Wednesday Quotes
Teaching Responsibility
December 11, 2013


Ischomachus’ wife: “My mother told me that my job was to be responsible.”
Ischomachus: “Yes, my dear, of course, my father gave me the same advice.”
Xenophon, The Estate Manager, VII

Her parents told her to be responsible. And his told him. We can presume the parents did more to teach responsibility than just give advice. Forming children to be responsible is a, if not the, central task in parenting. ‘Being responsible’ here means taking ownership and being careful to do one’s part, for the sake of the common good. To learn to be responsible one must be given responsibility. In pre-industrial-revolution households many things needed for human life were produced. There was thus much significant work—work that had an obvious and urgent connection with life—to entrust to the younger generation. Seeing with their own eyes the care-ful work of others, especially their parents, young people also had a pattern to follow. Finding a fitting context for teaching responsibility through work is more difficult in contemporary households.

But being responsible implies more than having a good work ethic. It requires having a heart for the common good—and its claim upon me. In other words, the truly responsible person is careful in his work precisely because he sees his work as contributing to something greater than his own needs and wants. What then forms children to revere and want the common good? William Cobbett wrote: ‘To have a dutiful family, the father’s principle of rule must be love, not fear. His sway must be gentle, or he will have only an unwilling and short lived obedience.’ Parents lead by the example of their love—a love the children should experience, should feel in the parents’ exercise of authority, and in the parents’ work. Christopher Lasch asserted that it is the task of the family to make a person ‘want to do what he has to do.’ It is easier to mold exterior actions than to mold the heart. It is the role of parents to do both at the same time.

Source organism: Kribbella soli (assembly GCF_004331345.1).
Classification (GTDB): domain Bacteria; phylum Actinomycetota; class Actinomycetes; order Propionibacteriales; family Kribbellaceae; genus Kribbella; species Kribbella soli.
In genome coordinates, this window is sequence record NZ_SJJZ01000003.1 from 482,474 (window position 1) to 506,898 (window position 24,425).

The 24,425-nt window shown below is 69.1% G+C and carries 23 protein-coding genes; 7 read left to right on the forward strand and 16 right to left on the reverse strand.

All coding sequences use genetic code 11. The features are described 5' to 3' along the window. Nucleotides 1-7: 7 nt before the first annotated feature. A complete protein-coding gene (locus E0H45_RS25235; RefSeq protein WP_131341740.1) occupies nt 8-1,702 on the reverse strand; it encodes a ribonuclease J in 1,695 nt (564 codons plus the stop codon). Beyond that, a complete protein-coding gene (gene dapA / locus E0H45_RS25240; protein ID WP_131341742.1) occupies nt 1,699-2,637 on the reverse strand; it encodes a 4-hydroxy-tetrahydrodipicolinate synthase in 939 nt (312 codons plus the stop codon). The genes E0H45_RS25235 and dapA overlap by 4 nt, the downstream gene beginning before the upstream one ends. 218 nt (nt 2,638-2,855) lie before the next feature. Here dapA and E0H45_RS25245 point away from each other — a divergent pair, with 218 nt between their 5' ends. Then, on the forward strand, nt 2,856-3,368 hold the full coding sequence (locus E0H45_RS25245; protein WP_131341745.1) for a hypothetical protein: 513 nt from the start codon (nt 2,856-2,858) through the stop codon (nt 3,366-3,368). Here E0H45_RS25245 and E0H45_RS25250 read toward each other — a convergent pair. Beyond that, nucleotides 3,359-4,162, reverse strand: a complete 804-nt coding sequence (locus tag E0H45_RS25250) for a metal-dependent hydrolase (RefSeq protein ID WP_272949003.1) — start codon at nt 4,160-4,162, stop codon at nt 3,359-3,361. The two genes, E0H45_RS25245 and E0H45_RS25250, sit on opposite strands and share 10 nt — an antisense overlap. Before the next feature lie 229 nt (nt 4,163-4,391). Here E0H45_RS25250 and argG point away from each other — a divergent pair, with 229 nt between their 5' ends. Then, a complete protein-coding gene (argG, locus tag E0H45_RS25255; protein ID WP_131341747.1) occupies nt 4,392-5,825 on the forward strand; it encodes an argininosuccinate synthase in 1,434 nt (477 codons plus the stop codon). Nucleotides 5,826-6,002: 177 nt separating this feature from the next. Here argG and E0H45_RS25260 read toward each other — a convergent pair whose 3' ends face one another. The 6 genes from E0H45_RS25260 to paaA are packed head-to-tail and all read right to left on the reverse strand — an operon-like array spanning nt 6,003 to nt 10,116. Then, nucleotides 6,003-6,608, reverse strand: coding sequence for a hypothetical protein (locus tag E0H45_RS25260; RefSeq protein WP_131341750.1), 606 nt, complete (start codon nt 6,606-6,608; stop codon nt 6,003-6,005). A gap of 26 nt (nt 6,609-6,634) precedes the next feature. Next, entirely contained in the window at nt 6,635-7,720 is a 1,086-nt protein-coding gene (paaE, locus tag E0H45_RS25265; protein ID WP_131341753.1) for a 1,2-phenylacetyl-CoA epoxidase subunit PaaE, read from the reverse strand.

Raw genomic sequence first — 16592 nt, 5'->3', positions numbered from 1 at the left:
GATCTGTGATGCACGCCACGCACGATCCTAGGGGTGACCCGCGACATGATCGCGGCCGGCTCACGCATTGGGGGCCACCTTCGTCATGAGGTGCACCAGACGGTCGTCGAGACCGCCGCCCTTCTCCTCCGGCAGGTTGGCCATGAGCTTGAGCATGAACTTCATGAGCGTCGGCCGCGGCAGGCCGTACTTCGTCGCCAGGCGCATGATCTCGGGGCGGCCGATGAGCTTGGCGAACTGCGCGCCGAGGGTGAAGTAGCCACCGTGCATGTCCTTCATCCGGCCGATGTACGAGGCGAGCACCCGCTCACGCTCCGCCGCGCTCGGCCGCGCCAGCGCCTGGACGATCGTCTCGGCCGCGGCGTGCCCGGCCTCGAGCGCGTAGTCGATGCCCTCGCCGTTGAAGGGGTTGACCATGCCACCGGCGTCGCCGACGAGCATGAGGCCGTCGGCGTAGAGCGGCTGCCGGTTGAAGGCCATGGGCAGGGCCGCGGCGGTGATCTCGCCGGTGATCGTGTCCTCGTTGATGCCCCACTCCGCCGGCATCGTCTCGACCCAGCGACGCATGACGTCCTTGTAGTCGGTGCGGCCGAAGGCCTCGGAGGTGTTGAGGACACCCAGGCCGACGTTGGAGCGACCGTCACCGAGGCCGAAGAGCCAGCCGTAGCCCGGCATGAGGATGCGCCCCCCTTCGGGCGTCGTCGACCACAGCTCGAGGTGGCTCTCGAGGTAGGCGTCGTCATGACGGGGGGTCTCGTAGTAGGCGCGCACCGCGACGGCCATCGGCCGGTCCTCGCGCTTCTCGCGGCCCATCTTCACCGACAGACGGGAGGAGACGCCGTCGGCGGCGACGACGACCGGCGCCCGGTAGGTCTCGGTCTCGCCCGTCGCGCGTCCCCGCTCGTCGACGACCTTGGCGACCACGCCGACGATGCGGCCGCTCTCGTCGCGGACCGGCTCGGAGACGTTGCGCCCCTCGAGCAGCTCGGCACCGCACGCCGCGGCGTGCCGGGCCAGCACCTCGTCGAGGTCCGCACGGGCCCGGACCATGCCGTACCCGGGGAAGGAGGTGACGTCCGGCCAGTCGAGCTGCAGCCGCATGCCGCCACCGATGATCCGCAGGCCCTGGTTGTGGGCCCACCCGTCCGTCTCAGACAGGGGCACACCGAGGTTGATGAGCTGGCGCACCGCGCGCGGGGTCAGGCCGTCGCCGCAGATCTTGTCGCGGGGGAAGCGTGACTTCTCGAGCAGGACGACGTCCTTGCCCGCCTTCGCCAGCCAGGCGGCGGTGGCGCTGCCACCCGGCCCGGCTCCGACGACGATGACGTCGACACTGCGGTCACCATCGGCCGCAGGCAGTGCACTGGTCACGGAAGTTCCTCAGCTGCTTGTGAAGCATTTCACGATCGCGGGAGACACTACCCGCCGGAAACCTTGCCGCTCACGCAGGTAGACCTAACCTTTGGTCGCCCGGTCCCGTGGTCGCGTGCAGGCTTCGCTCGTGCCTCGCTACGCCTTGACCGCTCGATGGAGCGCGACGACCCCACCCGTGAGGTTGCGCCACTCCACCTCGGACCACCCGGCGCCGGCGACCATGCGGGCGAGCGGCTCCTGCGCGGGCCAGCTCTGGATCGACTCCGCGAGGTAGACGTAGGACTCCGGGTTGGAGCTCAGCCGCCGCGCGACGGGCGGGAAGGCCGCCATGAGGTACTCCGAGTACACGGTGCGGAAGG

Xenophon (430-354 B.C.) was a soldier, historian, and philosopher of Athens. Like Plato he wrote dialogues featuring Socrates as a great teacher. Among these dialogues is Oeconomicus, translated as The Estate Manager, in which we gain insight into the structure and principles of the ancient household.

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  1. Wonderful! I have noticed this week (while iced in) that my home has hummed along better than ever. Childhood responsibility is over looked by too many activities and not giving them a chance to have such a responsibility for the common good. You have set my mind to thinking (again). Thank you!

  2. Excellent post. The greatest joy a parent can have is observing your children taking responsibility as they get older. It shows that we have done our job well. I often remarked ( somewhat jokingly but perhaps not, ) that my wife and I were proud members of Lake Woebegone’s Catholic Church – ‘Our Lady of Perpetual Responsibility’. In watching our children raise their families, we are justly proud of our ‘membership’ and hope that they will continue the same.

    Thank you for your insightful posts. They are both instructive and inspiring and I look forward to each one as an affirmation of the way life should be lived. God bless you.

  3. Kathy, Isn’t it interesting how being forced to stay at home for some length of time can reveal much to us about our homes, and about things we can do even if we are not forced to stay at home.
    Jerry, At this point I can only imagine the joy of seeing your children raising their own families. When the acorn does not fall far from the tree, I suppose this should be no surprise.
    Thank you both for your comments.

  4. Yes John I agree, and I felt the whole ice storm (kept us home for 7 days) was a true gift. It also provided some good insight into knowing our children even better. I will be removing even more from our schedule in the coming year and the storm influenced less media driven purchases into more board games and books for Christmas